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IT career mapping done right

September 4, 2012 06:00 AM ET

The platform "gives individuals a different perspective, one they wouldn't have had otherwise. It opens up lines of communication, and it [gives people] more control over their career development," says Bernier, who spearheaded the career mapping effort in the IT department.

Like Kimberly-Clark, Mueller Water Products had previously plotted courses for professional growth for employees but has recently adopted a more disciplined and detailed approach to outlining possible opportunities -- and expectations -- for employees, says senior vice president, CTO and CIO Robert Keefe, a past chairman of the Society for Information Management.

"If there's a geographic move required, if there's a move out of IT that's expected, career mapping sets [those] expectations with the individual. We lay out what the possibilities are," Keefe says, noting that this helps keep employees, especially the high performers, engaged and challenged, making them even more valuable to the company.

The Atlanta-based water infrastructure company launched its version of career mapping several years ago with UAchieve, a program supported by senior leadership and executed by the HR department. Like many organizations, Keefe says, Mueller Water Products separates this process from annual reviews and merit-pay increases to help keep the focus on long-term visions and not on year-to-year objectives.

The program -- which all IT workers are expected to participate in -- collects information about individual employees and their current positions and skills. Keefe explains that some of the information may have been on employees' resumes but it didn't get incorporated into a system where it would be accessible and transparent. For example, some staffers could speak foreign languages but not many people knew that they had those skills before UAchieve was deployed.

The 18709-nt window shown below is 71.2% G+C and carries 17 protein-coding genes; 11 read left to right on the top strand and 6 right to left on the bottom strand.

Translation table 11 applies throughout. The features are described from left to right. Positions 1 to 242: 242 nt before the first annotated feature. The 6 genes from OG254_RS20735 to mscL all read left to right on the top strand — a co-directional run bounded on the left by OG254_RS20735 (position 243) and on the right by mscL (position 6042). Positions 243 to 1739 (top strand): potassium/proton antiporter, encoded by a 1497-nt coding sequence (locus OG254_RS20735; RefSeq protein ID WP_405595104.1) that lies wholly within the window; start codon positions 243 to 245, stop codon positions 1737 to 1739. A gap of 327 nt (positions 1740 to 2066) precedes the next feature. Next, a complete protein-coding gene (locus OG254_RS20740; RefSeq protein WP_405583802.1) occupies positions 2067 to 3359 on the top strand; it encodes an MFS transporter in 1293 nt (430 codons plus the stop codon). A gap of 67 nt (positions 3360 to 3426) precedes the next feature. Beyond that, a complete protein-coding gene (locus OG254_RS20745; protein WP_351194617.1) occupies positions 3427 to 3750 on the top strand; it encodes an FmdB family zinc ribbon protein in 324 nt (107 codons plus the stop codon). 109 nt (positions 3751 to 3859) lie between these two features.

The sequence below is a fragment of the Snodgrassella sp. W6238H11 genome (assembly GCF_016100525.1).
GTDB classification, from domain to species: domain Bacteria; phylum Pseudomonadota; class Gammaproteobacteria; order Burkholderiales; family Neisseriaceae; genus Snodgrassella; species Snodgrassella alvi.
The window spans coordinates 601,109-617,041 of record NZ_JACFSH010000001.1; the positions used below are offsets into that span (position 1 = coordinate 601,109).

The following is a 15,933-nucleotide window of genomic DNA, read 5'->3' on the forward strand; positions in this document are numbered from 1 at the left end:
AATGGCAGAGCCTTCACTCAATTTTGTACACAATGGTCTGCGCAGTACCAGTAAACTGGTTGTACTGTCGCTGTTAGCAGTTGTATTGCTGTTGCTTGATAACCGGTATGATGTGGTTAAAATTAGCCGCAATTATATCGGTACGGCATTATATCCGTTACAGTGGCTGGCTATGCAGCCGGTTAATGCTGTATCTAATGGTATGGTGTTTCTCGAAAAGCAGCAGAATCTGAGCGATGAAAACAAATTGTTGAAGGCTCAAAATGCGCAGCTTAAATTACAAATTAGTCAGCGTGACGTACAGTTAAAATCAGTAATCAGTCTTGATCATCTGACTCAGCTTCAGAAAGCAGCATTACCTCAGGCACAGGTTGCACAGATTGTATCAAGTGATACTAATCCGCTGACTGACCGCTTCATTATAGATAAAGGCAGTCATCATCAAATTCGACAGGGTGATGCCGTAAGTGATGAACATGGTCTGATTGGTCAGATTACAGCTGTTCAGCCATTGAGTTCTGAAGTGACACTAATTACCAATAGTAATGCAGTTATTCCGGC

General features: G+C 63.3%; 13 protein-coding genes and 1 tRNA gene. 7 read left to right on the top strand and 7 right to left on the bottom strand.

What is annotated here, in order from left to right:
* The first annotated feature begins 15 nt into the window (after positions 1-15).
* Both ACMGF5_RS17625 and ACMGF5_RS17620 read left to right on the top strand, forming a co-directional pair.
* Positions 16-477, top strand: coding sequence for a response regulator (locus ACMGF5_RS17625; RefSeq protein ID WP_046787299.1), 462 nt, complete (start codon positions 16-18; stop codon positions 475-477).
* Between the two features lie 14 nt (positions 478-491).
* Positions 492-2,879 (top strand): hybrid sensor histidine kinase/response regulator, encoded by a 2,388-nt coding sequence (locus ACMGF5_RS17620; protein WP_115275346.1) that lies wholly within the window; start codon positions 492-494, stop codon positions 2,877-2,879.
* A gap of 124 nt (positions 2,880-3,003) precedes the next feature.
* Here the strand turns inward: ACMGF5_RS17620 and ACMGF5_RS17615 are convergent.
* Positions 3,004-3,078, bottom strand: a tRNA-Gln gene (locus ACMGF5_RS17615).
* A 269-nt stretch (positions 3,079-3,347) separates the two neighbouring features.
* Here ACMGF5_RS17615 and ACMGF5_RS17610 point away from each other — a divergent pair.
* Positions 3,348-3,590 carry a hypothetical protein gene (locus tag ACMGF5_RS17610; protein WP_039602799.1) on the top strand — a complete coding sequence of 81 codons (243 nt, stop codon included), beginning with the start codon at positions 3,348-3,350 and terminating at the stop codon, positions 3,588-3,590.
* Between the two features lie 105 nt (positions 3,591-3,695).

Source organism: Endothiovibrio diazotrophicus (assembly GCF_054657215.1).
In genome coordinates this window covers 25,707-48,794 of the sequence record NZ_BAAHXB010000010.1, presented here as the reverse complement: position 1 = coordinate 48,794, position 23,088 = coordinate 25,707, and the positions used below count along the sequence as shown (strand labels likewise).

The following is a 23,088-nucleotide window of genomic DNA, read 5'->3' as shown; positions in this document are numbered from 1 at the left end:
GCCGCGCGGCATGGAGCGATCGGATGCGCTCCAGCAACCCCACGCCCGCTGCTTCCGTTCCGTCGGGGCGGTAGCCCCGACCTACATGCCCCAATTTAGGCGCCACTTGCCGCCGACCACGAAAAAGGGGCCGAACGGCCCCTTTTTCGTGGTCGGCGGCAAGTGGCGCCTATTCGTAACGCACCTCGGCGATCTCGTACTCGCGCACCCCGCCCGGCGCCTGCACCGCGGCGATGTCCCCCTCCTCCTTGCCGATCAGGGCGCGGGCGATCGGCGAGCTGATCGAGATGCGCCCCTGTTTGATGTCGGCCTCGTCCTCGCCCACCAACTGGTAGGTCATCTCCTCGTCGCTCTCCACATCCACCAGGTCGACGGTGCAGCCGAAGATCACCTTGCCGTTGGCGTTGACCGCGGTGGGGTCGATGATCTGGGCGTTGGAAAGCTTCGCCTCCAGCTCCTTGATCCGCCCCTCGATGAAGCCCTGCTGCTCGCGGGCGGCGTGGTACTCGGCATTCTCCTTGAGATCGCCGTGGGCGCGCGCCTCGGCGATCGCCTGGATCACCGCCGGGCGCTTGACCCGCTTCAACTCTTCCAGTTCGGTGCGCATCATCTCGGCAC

As part of the process, Keefe says, employees are asked to consider certain scenarios, such as whether they're willing to move to another city or take a position in another business division to gain skills required for future positions.

Based on the collected information, Keefe says the company works with individuals at all levels, including management, to determine what opportunities are available for them down the road and what they can do to be ready for them.

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6 key components of a career map

At its core, career mapping is about setting long-term professional goals and objectives that go beyond the targets established during annual reviews, says Ginny Clarke, an expert in talent and career management, diversity recruiting and executive coaching.

Though many workers develop career maps in conjunction with their employers, Clarke recommends that professionals maintain separate, personal maps that allow for growth possibilities outside of their current companies. These maps should be updated at least once a year, she adds.

Here are six key components of a thorough career map, according to Clarke:

  • Historical plotting. This is a list of the job functions you've held, with competencies (not just responsibilities) identified for each one.
  • An aspirational look. "This is where you get to play and incorporate what you want," Clarke says, adding that she tells people to start with industries they're interested in, then zero in on functions and then roles.
  • A skills gap analysis. This is a comparison of the competencies you currently have and the ones you'll need to acquire in order to do the things on your aspirations list.
  • A plan to add competencies. This is where you identify the projects, classes or experiences that can help you close the gap between the skills you have and the ones you'll need.
  • A target list. Research companies you'd like to work for, or at least want to know more about. If you intend to stay with your current employer, it's still helpful to think about your company's competitors, so you better understand what your own employer will need to compete in the future.
  • Networking goals. Identify the individuals you want to meet or get to know better and commit to reaching out to them every quarter with a specific goal in mind, Clarke says. Are you seeking a mentor? Hoping for more information about a company in general? Interested in a particular job within a particular division? "I'm suggesting a framework for very strategic networking," says Clarke. "Consider what you want from these people."

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